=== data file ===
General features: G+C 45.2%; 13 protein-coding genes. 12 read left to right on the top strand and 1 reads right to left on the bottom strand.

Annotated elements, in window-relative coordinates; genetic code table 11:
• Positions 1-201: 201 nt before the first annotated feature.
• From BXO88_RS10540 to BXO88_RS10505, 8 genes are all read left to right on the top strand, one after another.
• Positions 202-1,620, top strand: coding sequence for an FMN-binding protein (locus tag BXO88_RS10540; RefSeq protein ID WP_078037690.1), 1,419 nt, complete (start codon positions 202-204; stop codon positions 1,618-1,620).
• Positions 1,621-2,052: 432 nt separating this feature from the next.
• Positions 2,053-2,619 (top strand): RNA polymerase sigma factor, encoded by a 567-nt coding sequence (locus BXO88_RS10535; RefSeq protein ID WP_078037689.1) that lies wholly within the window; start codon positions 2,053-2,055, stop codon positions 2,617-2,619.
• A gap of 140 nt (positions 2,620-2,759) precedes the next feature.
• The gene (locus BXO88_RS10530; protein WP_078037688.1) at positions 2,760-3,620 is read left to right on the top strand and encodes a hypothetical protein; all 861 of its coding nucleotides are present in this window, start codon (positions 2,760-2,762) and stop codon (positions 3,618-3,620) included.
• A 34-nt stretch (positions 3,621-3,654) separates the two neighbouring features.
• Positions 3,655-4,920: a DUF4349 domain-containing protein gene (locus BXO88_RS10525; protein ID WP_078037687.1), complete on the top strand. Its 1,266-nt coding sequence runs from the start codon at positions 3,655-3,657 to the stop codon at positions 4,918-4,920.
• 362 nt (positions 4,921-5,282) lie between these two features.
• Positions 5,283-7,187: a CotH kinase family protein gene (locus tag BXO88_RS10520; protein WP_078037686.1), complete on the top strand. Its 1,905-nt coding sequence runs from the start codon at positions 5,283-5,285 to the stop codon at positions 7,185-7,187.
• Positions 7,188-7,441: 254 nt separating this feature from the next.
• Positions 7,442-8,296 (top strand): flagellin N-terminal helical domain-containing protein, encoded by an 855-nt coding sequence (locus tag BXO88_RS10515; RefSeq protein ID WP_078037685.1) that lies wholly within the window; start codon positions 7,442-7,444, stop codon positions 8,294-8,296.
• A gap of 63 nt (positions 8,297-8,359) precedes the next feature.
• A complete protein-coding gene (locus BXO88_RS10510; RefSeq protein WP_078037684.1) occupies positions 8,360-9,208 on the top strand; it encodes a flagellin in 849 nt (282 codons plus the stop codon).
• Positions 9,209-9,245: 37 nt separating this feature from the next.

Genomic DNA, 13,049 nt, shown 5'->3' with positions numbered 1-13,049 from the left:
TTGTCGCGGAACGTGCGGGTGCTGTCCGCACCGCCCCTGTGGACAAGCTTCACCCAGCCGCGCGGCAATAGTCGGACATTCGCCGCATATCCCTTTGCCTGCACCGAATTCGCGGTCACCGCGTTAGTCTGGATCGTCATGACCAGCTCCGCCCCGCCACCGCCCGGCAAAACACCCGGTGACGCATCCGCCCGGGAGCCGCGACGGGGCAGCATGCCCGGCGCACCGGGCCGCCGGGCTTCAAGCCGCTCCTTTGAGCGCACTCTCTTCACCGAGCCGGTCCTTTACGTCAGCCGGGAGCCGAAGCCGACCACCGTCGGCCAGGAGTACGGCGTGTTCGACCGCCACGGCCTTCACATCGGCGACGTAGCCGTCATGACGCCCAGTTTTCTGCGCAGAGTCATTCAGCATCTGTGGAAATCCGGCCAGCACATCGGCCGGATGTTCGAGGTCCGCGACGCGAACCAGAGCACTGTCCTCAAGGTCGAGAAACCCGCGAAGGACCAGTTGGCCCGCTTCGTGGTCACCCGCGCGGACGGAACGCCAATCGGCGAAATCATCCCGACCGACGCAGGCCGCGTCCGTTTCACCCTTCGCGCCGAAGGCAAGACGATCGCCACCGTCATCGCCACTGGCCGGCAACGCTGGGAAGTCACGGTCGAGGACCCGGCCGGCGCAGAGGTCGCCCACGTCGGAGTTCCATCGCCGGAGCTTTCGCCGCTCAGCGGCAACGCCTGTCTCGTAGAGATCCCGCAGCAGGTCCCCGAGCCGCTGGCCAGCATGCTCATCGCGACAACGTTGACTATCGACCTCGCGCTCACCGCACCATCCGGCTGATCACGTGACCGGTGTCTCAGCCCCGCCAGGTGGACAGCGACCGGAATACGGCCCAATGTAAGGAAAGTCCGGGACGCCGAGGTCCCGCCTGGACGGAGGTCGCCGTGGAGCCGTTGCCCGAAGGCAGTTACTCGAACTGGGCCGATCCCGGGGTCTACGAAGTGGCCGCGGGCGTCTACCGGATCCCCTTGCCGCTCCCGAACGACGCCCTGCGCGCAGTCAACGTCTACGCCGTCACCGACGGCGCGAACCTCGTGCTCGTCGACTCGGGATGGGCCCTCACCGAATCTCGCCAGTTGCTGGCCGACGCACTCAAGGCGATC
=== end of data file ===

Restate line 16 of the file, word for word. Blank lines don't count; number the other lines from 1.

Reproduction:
• A gap of 63 nt (positions 8,297-8,359) precedes the next feature.